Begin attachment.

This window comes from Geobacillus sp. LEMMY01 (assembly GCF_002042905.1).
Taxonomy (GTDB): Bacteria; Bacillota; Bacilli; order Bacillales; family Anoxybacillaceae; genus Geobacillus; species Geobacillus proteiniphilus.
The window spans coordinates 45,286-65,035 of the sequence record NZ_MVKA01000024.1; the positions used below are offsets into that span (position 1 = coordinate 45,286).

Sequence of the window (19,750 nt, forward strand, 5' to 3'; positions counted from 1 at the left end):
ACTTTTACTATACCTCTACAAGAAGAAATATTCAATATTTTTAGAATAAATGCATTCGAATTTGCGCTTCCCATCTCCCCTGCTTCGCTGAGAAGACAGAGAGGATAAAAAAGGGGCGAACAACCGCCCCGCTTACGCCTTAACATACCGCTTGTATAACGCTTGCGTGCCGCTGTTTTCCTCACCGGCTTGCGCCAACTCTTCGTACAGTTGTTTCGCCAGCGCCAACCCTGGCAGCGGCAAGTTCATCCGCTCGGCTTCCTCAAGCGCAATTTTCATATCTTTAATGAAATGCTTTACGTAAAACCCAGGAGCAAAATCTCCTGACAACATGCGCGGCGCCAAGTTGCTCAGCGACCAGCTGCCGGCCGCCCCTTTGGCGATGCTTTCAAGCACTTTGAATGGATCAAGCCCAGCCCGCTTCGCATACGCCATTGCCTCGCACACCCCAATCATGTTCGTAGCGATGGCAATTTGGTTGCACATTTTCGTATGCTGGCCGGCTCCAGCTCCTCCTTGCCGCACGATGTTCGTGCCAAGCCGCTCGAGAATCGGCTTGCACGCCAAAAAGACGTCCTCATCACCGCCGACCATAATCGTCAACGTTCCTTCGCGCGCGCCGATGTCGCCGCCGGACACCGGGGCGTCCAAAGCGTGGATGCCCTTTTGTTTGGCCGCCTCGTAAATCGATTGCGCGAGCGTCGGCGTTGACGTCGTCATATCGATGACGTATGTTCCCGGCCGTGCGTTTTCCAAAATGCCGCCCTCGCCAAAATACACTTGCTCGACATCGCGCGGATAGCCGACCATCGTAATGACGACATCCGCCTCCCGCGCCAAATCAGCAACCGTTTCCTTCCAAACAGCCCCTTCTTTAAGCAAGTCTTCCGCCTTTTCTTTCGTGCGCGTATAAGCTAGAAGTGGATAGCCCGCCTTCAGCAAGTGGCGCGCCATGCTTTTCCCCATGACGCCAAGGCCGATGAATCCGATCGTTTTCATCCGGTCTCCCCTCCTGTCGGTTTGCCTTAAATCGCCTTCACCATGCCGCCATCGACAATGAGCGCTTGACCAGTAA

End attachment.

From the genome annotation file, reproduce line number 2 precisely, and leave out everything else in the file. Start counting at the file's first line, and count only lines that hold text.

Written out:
Taxonomy (GTDB): Bacteria; Bacillota; Bacilli; order Bacillales; family Anoxybacillaceae; genus Geobacillus; species Geobacillus proteiniphilus.